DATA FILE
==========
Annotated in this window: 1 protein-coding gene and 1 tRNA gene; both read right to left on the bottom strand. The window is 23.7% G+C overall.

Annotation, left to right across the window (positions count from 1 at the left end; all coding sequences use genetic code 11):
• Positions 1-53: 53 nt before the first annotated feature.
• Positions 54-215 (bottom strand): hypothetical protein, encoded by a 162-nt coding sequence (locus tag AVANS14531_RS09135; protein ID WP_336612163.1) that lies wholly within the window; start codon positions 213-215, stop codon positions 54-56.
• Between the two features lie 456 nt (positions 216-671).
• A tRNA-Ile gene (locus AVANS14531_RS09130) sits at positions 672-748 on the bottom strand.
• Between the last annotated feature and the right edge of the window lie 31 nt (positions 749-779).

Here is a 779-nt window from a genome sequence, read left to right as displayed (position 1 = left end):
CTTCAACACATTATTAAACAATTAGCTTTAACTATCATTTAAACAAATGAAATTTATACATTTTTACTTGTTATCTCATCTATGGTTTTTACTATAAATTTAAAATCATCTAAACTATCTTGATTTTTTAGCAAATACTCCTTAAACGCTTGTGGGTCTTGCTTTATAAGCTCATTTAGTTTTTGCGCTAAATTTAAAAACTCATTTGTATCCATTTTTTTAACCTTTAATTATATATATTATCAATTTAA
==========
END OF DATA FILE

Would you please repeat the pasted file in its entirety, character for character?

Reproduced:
Annotated in this window: 1 protein-coding gene and 1 tRNA gene; both read right to left on the bottom strand. The window is 23.7% G+C overall.

Annotation, left to right across the window (positions count from 1 at the left end; all coding sequences use genetic code 11):
• Positions 1-53: 53 nt before the first annotated feature.
• Positions 54-215 (bottom strand): hypothetical protein, encoded by a 162-nt coding sequence (locus tag AVANS14531_RS09135; protein ID WP_336612163.1) that lies wholly within the window; start codon positions 213-215, stop codon positions 54-56.
• Between the two features lie 456 nt (positions 216-671).
• A tRNA-Ile gene (locus AVANS14531_RS09130) sits at positions 672-748 on the bottom strand.
• Between the last annotated feature and the right edge of the window lie 31 nt (positions 749-779).

Here is a 779-nt window from a genome sequence, read left to right as displayed (position 1 = left end):
CTTCAACACATTATTAAACAATTAGCTTTAACTATCATTTAAACAAATGAAATTTATACATTTTTACTTGTTATCTCATCTATGGTTTTTACTATAAATTTAAAATCATCTAAACTATCTTGATTTTTTAGCAAATACTCCTTAAACGCTTGTGGGTCTTGCTTTATAAGCTCATTTAGTTTTTGCGCTAAATTTAAAAACTCATTTGTATCCATTTTTTTAACCTTTAATTATATATATTATCAATTTAA